Here's a most worthy goal: let's all create pollinator gardens to help reverse the alarming decline of pollinators around the world.
The National Wildlife Federation has joined forces with the National Pollinator Garden Network to encourage "hundreds of thousands of gardeners, horticultural professionals, schools and volunteers to help reach a million pollinator gardens by the end of 2016," according to the press release I received.
It goes on to say that "any individual can contribute by planting for pollinators and certifying their habitat.Every habitat of every size counts, from window boxes and garden plots to farm borders, golf courses, school gardens, corporate and university campuses. Everywhere we live, work, play and worship can, with small improvements, offer essential food and shelter for pollinators."
So what can you do?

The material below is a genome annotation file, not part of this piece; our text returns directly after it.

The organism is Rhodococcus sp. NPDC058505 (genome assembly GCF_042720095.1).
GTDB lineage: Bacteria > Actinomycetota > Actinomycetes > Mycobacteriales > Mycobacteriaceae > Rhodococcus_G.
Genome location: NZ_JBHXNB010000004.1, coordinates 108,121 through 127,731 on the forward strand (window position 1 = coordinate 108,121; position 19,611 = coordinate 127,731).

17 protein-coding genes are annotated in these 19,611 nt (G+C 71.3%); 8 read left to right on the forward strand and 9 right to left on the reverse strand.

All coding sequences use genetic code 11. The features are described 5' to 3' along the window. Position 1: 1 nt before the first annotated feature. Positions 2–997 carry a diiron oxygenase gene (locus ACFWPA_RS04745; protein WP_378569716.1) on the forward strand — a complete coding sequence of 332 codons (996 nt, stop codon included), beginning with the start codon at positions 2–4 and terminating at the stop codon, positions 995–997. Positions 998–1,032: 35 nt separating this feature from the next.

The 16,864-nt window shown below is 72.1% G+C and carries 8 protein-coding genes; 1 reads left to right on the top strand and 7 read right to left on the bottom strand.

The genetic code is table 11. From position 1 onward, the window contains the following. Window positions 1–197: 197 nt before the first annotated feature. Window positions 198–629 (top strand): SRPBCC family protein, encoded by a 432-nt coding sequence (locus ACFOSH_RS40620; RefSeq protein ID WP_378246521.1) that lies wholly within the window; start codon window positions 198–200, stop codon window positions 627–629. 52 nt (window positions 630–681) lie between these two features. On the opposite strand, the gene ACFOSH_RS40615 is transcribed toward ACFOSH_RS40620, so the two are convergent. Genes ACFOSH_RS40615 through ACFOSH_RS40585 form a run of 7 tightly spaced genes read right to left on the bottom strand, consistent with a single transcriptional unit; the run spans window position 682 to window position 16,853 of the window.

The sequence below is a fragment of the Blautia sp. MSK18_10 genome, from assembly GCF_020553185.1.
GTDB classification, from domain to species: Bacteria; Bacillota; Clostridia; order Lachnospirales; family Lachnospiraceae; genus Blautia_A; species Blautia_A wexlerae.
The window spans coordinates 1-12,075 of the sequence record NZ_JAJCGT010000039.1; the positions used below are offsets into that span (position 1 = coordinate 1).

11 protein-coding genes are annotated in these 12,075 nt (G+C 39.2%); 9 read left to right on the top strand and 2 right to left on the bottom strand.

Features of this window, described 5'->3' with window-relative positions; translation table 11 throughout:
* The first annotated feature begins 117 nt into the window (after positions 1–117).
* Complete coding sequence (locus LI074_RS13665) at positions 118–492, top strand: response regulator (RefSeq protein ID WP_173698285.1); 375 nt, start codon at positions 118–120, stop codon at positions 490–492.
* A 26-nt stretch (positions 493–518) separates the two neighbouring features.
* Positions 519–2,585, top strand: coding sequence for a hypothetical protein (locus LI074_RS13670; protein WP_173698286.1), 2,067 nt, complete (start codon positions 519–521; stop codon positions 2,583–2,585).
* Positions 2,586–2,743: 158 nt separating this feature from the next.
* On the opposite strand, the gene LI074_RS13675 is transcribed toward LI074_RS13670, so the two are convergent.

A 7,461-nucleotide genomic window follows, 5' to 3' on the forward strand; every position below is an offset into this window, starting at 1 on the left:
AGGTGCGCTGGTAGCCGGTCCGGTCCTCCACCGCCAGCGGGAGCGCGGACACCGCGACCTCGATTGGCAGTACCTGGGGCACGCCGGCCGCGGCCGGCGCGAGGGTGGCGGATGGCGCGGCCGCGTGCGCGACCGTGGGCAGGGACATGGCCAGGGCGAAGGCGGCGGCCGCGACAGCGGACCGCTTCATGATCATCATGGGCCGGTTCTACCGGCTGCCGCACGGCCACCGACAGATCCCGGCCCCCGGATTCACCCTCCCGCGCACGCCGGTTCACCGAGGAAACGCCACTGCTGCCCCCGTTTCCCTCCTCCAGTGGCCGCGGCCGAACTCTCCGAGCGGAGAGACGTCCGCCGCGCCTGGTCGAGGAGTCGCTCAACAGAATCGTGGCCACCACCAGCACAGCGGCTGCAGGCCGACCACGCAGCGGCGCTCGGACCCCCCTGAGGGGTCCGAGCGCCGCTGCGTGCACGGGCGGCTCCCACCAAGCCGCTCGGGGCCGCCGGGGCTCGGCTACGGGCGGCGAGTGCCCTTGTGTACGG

For starters, you can visit the NWF's Garden for Wildlife website to learn more about how you can make your garden more friendly to pollinators. This includes tips on what to plant, the types of shelter to provide, having water sources available and eliminating pesticide use. This website also has information on how you can get your garden certified as a Certified Wildlife Habitat.
I love the idea of getting schoolyard gardens involved in this as well as corporate America!
You might recall that my husband, Bill, and I recently built an "insect hotel." (here's a link to a video of that project on my YouTube channel)
I also wrote a column about it for The Spokesman-Review. The video and column just might give you some ideas.
In addition, I planted a section of my vegetable garden with pollinator-friendly plants about a month ago so I am really trying to do what I can to help out.
On March 15, I had another column in The Spokesman-Review on welcoming beneficial insects to the garden. Be sure to take a look at that for more information and encouragement!
Let's all do what we can to turn this problem around. I know we gardeners can be a force for change!